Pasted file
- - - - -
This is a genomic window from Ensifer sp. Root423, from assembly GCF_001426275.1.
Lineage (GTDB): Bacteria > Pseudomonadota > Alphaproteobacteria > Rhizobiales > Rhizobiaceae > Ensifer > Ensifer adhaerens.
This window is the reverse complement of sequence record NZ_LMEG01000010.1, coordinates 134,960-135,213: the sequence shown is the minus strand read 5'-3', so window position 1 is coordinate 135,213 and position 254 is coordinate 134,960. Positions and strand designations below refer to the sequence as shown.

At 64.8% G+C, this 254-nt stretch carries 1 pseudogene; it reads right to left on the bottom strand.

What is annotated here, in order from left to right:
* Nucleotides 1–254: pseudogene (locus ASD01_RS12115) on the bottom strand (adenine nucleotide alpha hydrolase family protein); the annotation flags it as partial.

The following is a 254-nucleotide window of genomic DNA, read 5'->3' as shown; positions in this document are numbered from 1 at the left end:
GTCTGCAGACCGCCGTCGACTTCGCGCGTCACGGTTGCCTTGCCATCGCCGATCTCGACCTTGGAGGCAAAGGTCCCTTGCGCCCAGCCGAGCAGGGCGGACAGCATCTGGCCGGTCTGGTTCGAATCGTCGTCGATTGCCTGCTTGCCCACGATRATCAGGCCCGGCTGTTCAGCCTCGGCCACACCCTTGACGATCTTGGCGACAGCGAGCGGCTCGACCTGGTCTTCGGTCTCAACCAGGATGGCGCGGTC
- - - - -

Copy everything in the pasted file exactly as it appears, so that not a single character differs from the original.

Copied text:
This is a genomic window from Ensifer sp. Root423, from assembly GCF_001426275.1.
Lineage (GTDB): Bacteria > Pseudomonadota > Alphaproteobacteria > Rhizobiales > Rhizobiaceae > Ensifer > Ensifer adhaerens.
This window is the reverse complement of sequence record NZ_LMEG01000010.1, coordinates 134,960-135,213: the sequence shown is the minus strand read 5'-3', so window position 1 is coordinate 135,213 and position 254 is coordinate 134,960. Positions and strand designations below refer to the sequence as shown.

At 64.8% G+C, this 254-nt stretch carries 1 pseudogene; it reads right to left on the bottom strand.

What is annotated here, in order from left to right:
* Nucleotides 1–254: pseudogene (locus ASD01_RS12115) on the bottom strand (adenine nucleotide alpha hydrolase family protein); the annotation flags it as partial.

The following is a 254-nucleotide window of genomic DNA, read 5'->3' as shown; positions in this document are numbered from 1 at the left end:
GTCTGCAGACCGCCGTCGACTTCGCGCGTCACGGTTGCCTTGCCATCGCCGATCTCGACCTTGGAGGCAAAGGTCCCTTGCGCCCAGCCGAGCAGGGCGGACAGCATCTGGCCGGTCTGGTTCGAATCGTCGTCGATTGCCTGCTTGCCCACGATRATCAGGCCCGGCTGTTCAGCCTCGGCCACACCCTTGACGATCTTGGCGACAGCGAGCGGCTCGACCTGGTCTTCGGTCTCAACCAGGATGGCGCGGTC